My research focuses on metabolic networks – the interactions of the various chemicals involved in metabolism, not only within a cell but also between cells and even between different species living in a community. For me it would be fascinating to find evidence of microbial communication early in the evolution of life, with different microbial life forms not only existing but strongly depending on each other. This might have shaped their evolution not as a single organism but as a whole community. That would be a truly remarkable finding!
National Autonomous University of Mexico
During my career I’ve been involved in a number of experiments which tried to simulate the conditions of the primitive Earth. It turns out to be quite easy to synthesise a number of chemical components of life, such as monomers of nucleic acids and proteins, from this primordial soup. I’ve also been part of some groups analysing the composition of meteorites. We don’t have a piece of the primitive Earth, so we rely on meteorites that have the same age as the Solar System, and we use those as the best natural model we have of the kinds of chemical processes that were taking place when the Earth formed. I also do work to understand the origins of the basic metabolic pathways.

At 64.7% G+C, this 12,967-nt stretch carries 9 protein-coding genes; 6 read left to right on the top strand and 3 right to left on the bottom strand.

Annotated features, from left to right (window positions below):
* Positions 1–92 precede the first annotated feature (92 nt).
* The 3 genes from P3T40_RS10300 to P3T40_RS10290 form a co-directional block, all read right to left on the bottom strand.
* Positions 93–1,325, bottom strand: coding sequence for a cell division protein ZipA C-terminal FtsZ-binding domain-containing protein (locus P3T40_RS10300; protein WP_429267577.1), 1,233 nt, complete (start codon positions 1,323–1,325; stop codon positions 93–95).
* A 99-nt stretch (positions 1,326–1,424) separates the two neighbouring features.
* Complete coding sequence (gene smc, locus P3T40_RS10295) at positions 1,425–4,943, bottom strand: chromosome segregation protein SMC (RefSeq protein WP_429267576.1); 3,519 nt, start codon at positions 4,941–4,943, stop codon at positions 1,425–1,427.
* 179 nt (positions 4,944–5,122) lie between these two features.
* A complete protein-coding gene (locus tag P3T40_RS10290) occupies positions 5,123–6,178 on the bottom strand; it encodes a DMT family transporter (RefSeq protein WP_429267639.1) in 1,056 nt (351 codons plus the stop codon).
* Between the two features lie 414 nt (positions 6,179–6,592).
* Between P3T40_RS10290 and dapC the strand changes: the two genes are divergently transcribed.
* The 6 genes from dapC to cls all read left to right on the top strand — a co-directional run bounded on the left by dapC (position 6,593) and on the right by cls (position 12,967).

I always joke that I owe my interest in science to the Soviet space programme. I was born in Mexico but as a kid I lived in the United States. When the Soviets put Sputnik 1 into orbit, it was a tremendous blow not only politically but also socially. One of the reactions of the US was to put a truly exceptional effort into promoting science education. I also remember taking holidays in Mexico City with my grandmother, where I would read a lot. She took me to the opera where we saw The Tales of Hoffmann. There’s a character who’s a sort of wizard, alchemist, and scientist – basically a highly eccentric character – called Spalanzani. Afterwards I learned that Hoffmann based his character on Lazzaro Spallanzani, the Italian scientist who investigated the idea of the spontaneous generation of life from decomposing organisms. For me it was very natural not only to think about science, about evolution, about the origins of life, but also about their connection with art, music, and so on. I was very lucky to be born in a family that was convinced and still is convinced that you have to have a wide perspective on life.